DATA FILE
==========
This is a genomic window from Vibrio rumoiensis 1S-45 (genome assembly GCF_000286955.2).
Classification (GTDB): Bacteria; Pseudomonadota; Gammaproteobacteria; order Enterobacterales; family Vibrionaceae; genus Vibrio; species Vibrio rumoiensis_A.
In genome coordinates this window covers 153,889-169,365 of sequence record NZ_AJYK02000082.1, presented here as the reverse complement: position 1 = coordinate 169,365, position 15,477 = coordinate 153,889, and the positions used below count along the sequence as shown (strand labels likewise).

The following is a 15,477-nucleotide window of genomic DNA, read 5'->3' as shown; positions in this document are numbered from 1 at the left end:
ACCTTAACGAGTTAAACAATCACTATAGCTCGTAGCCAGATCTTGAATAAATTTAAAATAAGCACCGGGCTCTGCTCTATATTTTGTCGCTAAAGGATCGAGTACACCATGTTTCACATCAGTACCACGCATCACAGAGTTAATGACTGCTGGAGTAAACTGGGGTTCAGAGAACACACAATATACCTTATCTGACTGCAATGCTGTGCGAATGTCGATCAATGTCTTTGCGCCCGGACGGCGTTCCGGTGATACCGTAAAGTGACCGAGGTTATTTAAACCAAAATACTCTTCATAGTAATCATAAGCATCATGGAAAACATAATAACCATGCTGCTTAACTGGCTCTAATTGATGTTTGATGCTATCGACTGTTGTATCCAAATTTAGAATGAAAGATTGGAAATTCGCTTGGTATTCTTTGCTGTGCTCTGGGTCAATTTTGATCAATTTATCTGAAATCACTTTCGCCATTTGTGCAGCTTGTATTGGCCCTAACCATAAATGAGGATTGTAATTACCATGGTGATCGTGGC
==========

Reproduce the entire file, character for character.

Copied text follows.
This is a genomic window from Vibrio rumoiensis 1S-45 (genome assembly GCF_000286955.2).
Classification (GTDB): Bacteria; Pseudomonadota; Gammaproteobacteria; order Enterobacterales; family Vibrionaceae; genus Vibrio; species Vibrio rumoiensis_A.
In genome coordinates this window covers 153,889-169,365 of sequence record NZ_AJYK02000082.1, presented here as the reverse complement: position 1 = coordinate 169,365, position 15,477 = coordinate 153,889, and the positions used below count along the sequence as shown (strand labels likewise).

The following is a 15,477-nucleotide window of genomic DNA, read 5'->3' as shown; positions in this document are numbered from 1 at the left end:
ACCTTAACGAGTTAAACAATCACTATAGCTCGTAGCCAGATCTTGAATAAATTTAAAATAAGCACCGGGCTCTGCTCTATATTTTGTCGCTAAAGGATCGAGTACACCATGTTTCACATCAGTACCACGCATCACAGAGTTAATGACTGCTGGAGTAAACTGGGGTTCAGAGAACACACAATATACCTTATCTGACTGCAATGCTGTGCGAATGTCGATCAATGTCTTTGCGCCCGGACGGCGTTCCGGTGATACCGTAAAGTGACCGAGGTTATTTAAACCAAAATACTCTTCATAGTAATCATAAGCATCATGGAAAACATAATAACCATGCTGCTTAACTGGCTCTAATTGATGTTTGATGCTATCGACTGTTGTATCCAAATTTAGAATGAAAGATTGGAAATTCGCTTGGTATTCTTTGCTGTGCTCTGGGTCAATTTTGATCAATTTATCTGAAATCACTTTCGCCATTTGTGCAGCTTGTATTGGCCCTAACCATAAATGAGGATTGTAATTACCATGGTGATCGTGGC